The UK government has today released a report on trends at the UKIPO between 1995-2017 (please see here). A few key points to take from the report:
- Patent applications made directly to the UK IPO have seen a gentle decline in recent years, applications filed at the European Patent Office (EPO) are continuing to rise, particularly those that are filed at the EPO designating the UK
- Trademark applications are on the rise, with total application numbers in 2017 more than double what they were in 1995. This is also seen in applications filed at the EUIPO; applications numbers have more than doubled across this time period
- Design applications at the UK IPO have increased greatly since 2014, and in 2016 reached the greatest amount since 1995.
Robert Watson, Partner at Mewburn Ellis, commented:
“There is a trend of a gentle decline in patent applications at the UKIPO over this period, whilst applications at the European Patent Office have continued to rise. Many UK applicants will make their initial filing at the UK office, whilst choosing to pursue protection via the EPO, often by filing an international application. The trend may well reflect the shifting of the initial application to the European Patent Office, which can offer some advantages in the faster processing of the subsequent filed applications. However, within the overall trend, there has been a steady rise in International (PCT) application entering the UK national phase – such applications may be from applicants choosing to avoid the EPO for obtaining protection in the UK market, perhaps because of delays or overly strict examination, particularly in certain subject matters. These figures also do not show the effect of the recent changes to application fees for UK applications, which is likely to lead to a reduction in self-filed patent applications.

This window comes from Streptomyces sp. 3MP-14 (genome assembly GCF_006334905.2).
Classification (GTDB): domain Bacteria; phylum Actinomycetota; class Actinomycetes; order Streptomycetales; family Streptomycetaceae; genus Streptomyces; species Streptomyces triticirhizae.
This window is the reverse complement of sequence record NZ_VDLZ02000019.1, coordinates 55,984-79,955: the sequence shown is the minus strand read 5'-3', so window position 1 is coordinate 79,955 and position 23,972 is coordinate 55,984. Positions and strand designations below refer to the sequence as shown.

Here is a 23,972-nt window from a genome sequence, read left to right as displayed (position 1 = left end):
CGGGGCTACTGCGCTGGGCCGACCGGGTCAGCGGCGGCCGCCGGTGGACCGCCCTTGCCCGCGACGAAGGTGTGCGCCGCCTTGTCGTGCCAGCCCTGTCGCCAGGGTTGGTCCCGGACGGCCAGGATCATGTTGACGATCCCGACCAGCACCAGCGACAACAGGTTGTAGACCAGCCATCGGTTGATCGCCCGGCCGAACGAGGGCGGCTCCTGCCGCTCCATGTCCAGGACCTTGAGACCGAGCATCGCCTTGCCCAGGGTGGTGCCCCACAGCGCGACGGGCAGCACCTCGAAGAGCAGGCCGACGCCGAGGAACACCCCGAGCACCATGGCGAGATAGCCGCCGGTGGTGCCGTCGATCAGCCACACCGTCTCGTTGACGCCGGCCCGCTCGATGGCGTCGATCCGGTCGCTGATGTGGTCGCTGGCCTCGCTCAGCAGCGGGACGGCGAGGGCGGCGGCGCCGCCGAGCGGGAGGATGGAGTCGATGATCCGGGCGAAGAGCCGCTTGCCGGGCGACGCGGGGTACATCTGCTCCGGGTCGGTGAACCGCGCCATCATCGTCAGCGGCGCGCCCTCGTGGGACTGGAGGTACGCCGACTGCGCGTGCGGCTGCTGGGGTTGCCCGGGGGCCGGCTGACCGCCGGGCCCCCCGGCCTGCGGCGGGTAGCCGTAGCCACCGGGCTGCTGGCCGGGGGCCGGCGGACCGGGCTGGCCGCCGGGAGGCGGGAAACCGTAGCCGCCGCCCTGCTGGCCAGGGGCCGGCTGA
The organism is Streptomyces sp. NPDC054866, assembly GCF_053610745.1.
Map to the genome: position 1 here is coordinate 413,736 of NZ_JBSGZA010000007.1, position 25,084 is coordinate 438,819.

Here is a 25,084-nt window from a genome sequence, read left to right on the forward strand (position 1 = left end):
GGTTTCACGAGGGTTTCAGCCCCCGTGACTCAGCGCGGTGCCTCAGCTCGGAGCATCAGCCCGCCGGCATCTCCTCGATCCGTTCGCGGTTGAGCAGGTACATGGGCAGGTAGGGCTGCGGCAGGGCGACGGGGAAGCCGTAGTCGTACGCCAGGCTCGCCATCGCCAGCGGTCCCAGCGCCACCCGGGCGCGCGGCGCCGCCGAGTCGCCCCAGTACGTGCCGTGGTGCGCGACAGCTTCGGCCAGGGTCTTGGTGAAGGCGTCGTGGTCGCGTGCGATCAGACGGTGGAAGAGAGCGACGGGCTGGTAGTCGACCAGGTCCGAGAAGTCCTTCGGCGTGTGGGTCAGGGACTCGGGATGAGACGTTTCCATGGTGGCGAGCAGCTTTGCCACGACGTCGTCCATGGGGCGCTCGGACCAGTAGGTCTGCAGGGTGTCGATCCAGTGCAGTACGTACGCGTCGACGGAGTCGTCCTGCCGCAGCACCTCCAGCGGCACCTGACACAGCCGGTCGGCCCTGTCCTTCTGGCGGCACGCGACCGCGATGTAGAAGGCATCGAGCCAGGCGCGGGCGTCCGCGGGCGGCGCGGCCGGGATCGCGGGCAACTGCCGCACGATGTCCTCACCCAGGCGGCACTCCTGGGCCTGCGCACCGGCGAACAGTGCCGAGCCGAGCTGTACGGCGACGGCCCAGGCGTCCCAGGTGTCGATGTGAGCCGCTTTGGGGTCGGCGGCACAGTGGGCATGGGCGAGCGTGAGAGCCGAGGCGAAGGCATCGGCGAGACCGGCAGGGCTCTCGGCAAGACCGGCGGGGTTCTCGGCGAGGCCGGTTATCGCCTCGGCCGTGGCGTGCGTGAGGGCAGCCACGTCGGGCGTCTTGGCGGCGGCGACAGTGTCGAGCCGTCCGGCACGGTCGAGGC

“There has been a significant rise in UK trade mark applications, with total application numbers in 2017 more than double what they were in 1995. As a similar trend has been observed in application for Community trade marks at the EUIPO, this rise must reflect a real rise in demand for registered brand protection. A significant proportion of the growth in UK applications has come from UK residents, although non-resident applications at the UKIPO have risen significantly since the Brexit vote.
“The number of design applications at the UKIPO was steady from 2003 to 2014, with again a notable rise seen since the Brexit vote. However, a major contributing factor in this rise will be the recent modernisation of the design filing process, with the ability to file UK designs online, and more recently, a significant reduction in fees.”